Leaping Bugs Masters of Acceleration
High-speed cameras and a lot of curiosity have led to some amazing photos of muscles. The pics aren’t body builders, but athletes of a different stripe.
One researcher has uncovered the secrets of jumping, hopping and landing among some of the planet’s best engineered creatures: insects. Dr Gregory Sutton, who is working with colleagues at Universities of Cambridge and Bristol, studies the acrobatics of a fleas, grasshoppers, and froghoppers.
What Dr. Sutton has discovered sheds light on the limitations of muscle groups. In order for insects to leap, they must accelerate quickly – almost instantaneously. Yet muscles have upper limits in the amount of energy they can produce.
The way insect engineering has evolved to gain more acceleration is to use “ratcheting” processes, as well as storing energy and springing forward. These methods can be understood by thinking of the energy in a bow and arrow. To shoot the arrow, the bow is drawn back, which takes muscle energy in the arms. But the energy of the pulling back is also stored in the bow itself. Upon release, the stored bow energy is what makes the arrow fly.
Insects have structural components to allow “ratcheting” up before springing. They will even alter how they move in the moments prior to jumping to make sure energy is stored in their legs.
Considering how insects have survived in a tough environment with many larger predators, their ability to leap quickly makes evolutionary sense. The adaptations of hopping and flying are often escape maneuvers.
Plant Lab Has Seen It All
Plant diseases are their specialty, but this trio of dedicated flora detectives gets samples of every stripe at their lab. Anything plant related can arrive in the mail. A woman sent a mushroom part in the mail, wanting to know if it was responsible for her hospital stay. Another curious citizen mailed bloody skin – presumably his own – to see if it had parasites. But most of the detective work is focused on plant diseases and insects.
At the Schutter Diagnostic Lab at Montana State University, three scientists toil to discover the roots of problems with plants. The plant disease specialist is Eva Grimme. A second specialist has the title of Urban Insect Diagnostician and Assistant Integrated Pest Management (IPM) Specialist, and her name is Laurie Kerzicnik. A third scientist, Noelle Orloff, has arrived recently to help handle the many specimens that arrive at the lab daily.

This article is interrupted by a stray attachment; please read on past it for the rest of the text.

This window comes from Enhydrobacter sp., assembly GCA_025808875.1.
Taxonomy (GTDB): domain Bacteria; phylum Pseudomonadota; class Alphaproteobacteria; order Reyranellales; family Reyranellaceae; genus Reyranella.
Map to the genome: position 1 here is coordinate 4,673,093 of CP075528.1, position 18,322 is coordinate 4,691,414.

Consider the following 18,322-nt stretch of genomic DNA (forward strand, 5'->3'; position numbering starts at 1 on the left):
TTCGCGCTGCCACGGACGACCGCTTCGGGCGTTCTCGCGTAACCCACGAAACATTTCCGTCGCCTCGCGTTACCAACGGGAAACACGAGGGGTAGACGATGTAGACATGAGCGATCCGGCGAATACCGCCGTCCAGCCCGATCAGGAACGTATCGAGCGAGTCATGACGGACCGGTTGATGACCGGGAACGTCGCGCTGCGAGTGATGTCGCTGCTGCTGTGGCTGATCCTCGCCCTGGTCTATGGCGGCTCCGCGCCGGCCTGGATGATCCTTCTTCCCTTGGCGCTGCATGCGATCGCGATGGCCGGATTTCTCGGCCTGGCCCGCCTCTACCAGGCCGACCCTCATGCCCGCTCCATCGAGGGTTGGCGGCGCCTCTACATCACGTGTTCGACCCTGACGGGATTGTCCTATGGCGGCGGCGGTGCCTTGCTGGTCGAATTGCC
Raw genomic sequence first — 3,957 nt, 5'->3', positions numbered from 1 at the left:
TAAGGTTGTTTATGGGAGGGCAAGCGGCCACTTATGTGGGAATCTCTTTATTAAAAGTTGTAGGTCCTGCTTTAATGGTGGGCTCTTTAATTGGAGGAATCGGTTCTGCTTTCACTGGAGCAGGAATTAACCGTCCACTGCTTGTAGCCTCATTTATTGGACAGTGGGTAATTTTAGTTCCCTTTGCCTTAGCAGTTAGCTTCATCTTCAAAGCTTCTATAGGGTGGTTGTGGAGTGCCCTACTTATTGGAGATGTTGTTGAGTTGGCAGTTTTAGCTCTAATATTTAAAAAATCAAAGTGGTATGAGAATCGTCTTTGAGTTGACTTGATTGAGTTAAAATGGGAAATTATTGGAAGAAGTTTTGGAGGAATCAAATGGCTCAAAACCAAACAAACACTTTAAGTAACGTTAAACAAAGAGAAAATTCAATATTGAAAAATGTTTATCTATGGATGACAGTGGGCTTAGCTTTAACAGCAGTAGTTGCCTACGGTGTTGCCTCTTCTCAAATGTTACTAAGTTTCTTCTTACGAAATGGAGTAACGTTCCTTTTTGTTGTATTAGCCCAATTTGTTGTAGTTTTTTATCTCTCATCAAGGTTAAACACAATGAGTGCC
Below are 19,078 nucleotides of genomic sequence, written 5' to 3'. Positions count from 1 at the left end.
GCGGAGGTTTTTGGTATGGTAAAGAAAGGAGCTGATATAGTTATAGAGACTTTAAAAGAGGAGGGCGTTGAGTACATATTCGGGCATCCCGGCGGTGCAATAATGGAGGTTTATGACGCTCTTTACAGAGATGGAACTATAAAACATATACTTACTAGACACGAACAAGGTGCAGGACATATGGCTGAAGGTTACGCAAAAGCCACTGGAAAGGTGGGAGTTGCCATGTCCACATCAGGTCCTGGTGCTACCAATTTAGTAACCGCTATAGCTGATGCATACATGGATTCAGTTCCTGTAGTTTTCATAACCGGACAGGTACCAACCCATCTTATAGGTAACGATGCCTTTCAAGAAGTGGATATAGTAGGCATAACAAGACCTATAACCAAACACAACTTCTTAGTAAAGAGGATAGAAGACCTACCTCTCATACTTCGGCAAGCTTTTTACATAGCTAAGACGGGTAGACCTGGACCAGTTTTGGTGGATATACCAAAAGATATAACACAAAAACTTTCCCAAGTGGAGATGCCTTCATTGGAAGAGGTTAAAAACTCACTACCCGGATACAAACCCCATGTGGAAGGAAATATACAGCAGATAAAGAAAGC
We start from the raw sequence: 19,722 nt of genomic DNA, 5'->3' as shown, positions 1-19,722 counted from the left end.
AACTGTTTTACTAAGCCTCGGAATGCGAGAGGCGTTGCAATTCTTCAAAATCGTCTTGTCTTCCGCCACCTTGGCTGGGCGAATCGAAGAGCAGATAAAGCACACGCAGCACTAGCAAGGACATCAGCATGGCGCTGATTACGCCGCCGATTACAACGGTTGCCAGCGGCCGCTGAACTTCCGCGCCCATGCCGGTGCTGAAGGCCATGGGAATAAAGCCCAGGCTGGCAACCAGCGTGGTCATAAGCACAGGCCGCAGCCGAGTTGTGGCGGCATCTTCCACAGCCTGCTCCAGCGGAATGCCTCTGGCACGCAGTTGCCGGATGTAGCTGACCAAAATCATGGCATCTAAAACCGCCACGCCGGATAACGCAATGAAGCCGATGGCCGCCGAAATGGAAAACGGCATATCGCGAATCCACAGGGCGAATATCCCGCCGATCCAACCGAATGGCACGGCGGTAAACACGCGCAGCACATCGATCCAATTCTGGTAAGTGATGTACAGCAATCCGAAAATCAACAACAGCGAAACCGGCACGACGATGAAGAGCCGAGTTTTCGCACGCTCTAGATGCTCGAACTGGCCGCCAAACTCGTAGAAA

With such a heavy caseload, Mary Burrows, who supervises the lab and is also an MSU Extension Plant Pathologist, says she’d need an extra employee just to count all the inquiries. She suggests that if you are a resident of the state, start with your local Extension agents if you are wondering about insects or plants.
All lab services are free to state residents, but out-of-staters need to pay a small fee to have their plants examined.
Spider Blues? A Cure at London Zoo
The London Zoo wants to help any aracnophobes out there regain some of their sanity. After a four hour class, students can graduate proudly, knowing that nothing that walks on eight legs is their enemy.
From April to October, the zoo sponsor classes at about $150 a person. For some, it’s worth the time and expense because their fear of spiders is so great that it really does interfere daily life.
One participant reported that he chose the class after realizing that he was unable to enter his own backyard shed. Other class members ranged from children to the elderly – all in search of the same magical cure for creepy-crawly nightmares.
Group members discussed their fears, waiting for the main event: group hypnosis. About halfway through the class, all participants lay on the carpeted floor and underwent a half-hour hypnosis session. Afterwards, they all trudged toward the Bug House, to interact with spiders in a new way.
The spider zone inside the zoo consists of open boxes and bins with spiders, and the class members were encouraged to let the spiders get to know them. First by gently nudging, then letting spiders crawl up and down arms, the intrepid members of arachnophobia school all came out with a new respect, and even affection, for their former dreaded enemies. They also received certificates of completion.